Nicki Minaj’s Friendship With Beyoncé Was Seemingly Manifested By “The Pinkprint” Rapper

Nicki Minaj is a manifesting machine.

What Nicki Minaj wants, Nicki Minaj gets. The 39-year-old is in the midst of a triumphant return to the music industry after “falling back and having a baby” with the release of singles like “Do We Have A Problem?” “Bussin,” and “We Go Up” – not to mention her appearance on Coi Leray’s smash hit, “Blick Blick.”


It’s been years since we’ve gotten a new full body of work from the Trinidadian lyricist, and fans are so eager to hear what she’s got in store on her forthcoming project (which she’s threatened to delay if a certain music video doesn’t get enough love), that they’ve been relentlessly streaming her 2010 album, Pink Friday

Feeling Myself feat. Beyoncé by Nicki Minaj on TIDAL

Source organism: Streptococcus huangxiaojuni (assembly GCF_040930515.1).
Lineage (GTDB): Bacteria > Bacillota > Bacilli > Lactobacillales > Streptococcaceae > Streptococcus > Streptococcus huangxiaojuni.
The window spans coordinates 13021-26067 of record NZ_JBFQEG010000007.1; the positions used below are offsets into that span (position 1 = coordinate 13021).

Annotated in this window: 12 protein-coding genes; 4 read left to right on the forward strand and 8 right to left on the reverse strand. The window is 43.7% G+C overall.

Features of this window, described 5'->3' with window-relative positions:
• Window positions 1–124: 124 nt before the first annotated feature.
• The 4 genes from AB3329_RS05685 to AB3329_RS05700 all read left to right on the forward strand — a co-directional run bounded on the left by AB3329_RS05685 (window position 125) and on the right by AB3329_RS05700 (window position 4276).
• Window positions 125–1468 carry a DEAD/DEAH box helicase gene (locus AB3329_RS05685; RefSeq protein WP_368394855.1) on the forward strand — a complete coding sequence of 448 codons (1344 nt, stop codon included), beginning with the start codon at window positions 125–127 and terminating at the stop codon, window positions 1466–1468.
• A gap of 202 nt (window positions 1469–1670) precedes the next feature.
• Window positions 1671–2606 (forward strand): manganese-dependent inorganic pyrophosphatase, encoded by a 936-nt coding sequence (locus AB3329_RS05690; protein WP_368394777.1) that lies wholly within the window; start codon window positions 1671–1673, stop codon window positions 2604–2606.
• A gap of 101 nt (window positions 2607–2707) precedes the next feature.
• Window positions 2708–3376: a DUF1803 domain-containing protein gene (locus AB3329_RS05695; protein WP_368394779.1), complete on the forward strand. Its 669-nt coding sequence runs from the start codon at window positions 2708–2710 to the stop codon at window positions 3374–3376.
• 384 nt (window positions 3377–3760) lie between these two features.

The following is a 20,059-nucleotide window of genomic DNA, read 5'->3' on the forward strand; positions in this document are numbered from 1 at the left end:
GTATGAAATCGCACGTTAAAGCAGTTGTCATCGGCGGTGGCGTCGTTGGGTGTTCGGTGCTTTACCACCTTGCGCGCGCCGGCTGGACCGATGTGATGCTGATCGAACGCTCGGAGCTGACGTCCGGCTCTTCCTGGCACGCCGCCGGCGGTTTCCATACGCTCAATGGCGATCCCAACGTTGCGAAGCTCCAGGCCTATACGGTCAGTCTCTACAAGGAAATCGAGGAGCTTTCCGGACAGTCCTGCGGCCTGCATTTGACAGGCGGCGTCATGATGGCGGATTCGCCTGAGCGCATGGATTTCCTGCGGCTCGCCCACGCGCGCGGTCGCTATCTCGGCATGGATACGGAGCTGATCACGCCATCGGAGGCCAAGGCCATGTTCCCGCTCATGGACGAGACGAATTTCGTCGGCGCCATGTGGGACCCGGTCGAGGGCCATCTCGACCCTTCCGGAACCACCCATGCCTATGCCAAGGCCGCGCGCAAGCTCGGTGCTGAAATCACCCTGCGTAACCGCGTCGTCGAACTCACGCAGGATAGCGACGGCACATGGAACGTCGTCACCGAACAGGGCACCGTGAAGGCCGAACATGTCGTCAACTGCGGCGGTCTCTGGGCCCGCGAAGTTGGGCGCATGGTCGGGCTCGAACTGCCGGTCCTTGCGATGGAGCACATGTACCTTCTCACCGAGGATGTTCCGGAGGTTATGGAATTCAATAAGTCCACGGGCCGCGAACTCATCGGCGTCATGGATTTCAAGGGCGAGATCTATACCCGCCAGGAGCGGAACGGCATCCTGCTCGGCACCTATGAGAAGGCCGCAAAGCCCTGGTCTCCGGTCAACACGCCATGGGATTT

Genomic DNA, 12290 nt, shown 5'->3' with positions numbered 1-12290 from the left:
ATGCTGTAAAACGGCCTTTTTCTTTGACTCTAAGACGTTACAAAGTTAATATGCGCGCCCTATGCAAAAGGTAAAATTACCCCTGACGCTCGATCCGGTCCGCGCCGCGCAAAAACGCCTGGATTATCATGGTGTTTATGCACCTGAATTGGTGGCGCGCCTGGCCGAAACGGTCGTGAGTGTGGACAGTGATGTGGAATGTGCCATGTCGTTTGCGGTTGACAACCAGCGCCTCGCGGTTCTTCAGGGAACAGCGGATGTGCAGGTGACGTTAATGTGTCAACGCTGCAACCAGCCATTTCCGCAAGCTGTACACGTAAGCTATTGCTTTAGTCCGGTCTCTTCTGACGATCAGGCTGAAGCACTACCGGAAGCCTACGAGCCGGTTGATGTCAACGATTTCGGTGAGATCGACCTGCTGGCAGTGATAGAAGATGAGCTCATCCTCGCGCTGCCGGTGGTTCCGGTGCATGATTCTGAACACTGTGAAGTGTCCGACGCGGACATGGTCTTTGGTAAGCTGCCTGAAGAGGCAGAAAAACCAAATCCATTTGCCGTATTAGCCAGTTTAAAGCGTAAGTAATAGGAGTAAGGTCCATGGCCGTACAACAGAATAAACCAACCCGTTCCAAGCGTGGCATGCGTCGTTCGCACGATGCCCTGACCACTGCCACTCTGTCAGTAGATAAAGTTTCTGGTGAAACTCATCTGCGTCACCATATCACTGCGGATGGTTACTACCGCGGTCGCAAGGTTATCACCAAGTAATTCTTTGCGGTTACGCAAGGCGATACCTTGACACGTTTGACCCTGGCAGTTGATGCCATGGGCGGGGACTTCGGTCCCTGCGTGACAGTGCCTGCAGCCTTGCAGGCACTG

With the resurgence of some of her classics, Minaj has been in a bit of a reflective mood about one song in particular, “Girls Fall Like Dominoes,” on which she rapped about taking on the world with Beyoncé, despite never having met or spoken to the mother of three.

“When I wrote ‘GFLD’ I didn’t have anything but an imagination and said ‘I’m out in Paris [mothaf*cka with] Beyoncé.’ Had never met/spoken to her. No way I’d ever work [with] her.”

It seems that the “Barbie Dreams” hitmaker trusting her vision and speaking it into existence was enough to make her dreams come true. “Wrapping up my third album The Pinkprint, she invited me to perform [with] her for the very first time. In Paris.”

Talk about the law of attraction! By taking aligned action, Minaj was able to bring what she thought wasn’t possible to the forefront of her life in 2014, when she joined Bey to perform their song “Flawless (Remix),” four years after the release of Pink Friday.

Since then, we’ve heard them on the braggadocious anthem “Feeling Myself,” and only time will tell if they’ve been cooking up more heat in time for Nicki’s return.

Are you impressed by the “Moment 4 Life” artist’s impressive manifesting skills? Sound off in the comments below, and tap back in with HNHH later for more hip hop history lessons.

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